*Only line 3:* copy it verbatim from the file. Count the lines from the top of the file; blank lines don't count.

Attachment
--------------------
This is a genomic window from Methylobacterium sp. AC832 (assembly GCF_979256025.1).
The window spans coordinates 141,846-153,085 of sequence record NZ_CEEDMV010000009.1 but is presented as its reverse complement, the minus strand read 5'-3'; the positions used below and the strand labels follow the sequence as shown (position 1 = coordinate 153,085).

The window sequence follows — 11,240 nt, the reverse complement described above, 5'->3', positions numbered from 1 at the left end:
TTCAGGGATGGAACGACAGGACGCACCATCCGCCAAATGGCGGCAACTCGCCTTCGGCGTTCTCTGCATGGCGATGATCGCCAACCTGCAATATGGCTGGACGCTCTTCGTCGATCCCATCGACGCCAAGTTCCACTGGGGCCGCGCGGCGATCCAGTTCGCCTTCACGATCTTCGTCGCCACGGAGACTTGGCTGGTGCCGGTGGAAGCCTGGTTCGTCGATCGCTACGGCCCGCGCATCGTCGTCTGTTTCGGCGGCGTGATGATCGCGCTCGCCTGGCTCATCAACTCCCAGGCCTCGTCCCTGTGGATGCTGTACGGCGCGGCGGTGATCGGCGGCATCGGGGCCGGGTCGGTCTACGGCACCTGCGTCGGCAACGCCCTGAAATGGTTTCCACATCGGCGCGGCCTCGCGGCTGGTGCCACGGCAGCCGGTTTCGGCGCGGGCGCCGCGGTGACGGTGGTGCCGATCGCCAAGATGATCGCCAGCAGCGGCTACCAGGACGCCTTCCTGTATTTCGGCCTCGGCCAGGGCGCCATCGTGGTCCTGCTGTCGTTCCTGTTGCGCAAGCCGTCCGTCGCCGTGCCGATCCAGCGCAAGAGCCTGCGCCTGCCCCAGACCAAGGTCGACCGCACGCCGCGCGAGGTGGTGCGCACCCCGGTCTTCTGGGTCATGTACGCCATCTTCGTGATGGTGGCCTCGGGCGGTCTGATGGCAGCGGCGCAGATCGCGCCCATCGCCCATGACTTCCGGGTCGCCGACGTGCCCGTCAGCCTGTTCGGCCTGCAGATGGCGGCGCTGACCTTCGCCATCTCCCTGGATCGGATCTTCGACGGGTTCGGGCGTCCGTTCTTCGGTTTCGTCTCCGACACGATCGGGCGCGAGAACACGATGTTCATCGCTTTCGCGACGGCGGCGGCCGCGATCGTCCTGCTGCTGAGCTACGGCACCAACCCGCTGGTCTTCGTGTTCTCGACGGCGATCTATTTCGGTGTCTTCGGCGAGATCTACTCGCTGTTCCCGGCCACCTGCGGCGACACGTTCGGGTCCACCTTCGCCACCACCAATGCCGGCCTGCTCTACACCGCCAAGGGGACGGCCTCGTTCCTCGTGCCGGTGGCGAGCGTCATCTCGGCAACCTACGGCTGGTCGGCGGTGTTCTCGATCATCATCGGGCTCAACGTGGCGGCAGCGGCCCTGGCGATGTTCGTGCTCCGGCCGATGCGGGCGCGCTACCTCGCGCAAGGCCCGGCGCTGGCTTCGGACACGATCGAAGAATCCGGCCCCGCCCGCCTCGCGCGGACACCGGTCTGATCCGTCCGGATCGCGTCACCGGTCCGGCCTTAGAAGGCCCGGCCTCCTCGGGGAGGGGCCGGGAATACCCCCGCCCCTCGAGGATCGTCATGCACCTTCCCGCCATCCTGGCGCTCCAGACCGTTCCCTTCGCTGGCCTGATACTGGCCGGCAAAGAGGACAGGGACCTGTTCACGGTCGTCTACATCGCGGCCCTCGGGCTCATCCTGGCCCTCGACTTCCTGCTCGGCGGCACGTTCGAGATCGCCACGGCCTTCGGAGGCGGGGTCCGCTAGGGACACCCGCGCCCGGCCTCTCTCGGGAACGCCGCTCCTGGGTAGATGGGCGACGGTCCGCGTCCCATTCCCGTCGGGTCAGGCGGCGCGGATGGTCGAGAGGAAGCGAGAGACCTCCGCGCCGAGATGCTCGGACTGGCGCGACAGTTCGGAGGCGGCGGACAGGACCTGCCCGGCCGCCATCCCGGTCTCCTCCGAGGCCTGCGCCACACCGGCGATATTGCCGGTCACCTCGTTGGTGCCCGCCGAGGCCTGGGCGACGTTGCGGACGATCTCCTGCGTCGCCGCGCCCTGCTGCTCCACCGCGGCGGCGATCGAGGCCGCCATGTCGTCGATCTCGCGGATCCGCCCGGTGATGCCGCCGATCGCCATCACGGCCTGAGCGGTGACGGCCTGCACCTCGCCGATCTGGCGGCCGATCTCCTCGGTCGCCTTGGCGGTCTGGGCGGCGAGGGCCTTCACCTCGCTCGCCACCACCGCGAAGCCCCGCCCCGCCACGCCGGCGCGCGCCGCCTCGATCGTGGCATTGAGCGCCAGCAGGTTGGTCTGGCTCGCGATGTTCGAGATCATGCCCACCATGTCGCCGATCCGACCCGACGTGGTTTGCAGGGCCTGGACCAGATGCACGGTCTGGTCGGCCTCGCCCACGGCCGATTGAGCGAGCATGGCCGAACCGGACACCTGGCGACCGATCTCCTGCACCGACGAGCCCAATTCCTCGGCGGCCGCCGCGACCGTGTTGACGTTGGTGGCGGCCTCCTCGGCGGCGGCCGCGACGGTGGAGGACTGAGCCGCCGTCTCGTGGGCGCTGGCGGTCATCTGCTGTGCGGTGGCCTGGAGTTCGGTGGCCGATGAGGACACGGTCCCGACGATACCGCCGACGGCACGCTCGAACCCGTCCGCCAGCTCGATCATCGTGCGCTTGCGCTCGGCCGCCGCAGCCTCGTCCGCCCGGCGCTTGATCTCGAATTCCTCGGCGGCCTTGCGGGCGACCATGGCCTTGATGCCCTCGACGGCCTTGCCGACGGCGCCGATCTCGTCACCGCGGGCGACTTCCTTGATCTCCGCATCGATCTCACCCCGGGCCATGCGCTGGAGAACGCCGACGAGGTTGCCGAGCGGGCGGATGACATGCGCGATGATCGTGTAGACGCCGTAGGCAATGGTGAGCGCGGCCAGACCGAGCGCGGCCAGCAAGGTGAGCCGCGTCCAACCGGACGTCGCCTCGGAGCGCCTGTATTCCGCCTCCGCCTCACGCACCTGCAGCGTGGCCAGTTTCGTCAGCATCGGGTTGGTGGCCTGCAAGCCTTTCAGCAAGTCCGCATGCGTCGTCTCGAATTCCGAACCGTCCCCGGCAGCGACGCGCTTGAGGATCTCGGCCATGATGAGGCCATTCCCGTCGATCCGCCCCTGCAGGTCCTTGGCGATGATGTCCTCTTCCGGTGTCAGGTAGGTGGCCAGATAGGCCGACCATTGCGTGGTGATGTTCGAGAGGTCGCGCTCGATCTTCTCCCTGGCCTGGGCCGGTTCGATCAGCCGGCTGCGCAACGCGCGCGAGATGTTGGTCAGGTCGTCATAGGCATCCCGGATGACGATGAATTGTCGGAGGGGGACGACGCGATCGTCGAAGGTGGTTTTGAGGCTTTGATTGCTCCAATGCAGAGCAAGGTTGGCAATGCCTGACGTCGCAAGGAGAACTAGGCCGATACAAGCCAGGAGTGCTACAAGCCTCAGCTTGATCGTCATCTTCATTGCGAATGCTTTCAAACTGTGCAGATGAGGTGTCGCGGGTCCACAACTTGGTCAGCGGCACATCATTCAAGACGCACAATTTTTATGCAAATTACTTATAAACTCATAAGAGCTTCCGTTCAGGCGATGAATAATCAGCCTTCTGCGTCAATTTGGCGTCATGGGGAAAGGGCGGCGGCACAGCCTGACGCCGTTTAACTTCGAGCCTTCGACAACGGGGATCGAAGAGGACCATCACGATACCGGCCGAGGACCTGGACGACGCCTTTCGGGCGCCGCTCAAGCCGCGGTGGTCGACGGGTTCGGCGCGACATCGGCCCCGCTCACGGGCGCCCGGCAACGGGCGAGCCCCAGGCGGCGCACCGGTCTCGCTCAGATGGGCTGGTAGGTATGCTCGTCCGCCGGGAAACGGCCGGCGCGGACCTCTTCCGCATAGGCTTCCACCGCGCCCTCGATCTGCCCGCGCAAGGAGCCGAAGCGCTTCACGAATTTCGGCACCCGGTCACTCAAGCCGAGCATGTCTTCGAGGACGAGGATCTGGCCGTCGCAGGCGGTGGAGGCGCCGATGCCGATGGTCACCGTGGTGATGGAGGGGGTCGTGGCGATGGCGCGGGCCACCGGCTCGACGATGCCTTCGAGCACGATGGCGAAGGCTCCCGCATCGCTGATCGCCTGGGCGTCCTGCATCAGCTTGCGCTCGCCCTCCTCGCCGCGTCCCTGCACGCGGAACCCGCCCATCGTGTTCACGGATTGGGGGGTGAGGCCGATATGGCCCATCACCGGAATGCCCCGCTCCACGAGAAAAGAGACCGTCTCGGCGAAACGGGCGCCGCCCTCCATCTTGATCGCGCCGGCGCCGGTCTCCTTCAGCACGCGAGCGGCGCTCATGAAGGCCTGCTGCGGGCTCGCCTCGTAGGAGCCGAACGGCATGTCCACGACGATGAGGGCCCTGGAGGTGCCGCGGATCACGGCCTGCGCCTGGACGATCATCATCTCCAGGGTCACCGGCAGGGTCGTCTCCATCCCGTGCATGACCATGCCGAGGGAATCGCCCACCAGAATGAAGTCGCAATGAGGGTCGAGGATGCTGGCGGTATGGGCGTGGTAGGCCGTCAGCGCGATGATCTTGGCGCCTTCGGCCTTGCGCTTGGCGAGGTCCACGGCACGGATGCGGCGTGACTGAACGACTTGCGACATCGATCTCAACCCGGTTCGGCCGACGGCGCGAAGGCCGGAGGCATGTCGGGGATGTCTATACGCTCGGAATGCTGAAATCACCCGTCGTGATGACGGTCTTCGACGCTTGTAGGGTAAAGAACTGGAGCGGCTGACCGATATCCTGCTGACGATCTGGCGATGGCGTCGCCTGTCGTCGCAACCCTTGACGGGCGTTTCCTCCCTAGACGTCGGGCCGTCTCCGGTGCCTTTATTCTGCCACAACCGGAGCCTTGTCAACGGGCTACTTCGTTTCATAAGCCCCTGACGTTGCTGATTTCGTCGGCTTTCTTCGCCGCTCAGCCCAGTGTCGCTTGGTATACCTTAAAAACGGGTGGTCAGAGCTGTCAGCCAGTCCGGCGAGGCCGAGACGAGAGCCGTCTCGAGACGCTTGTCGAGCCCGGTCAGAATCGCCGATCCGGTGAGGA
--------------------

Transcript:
The window sequence follows — 11,240 nt, the reverse complement described above, 5'->3', positions numbered from 1 at the left end: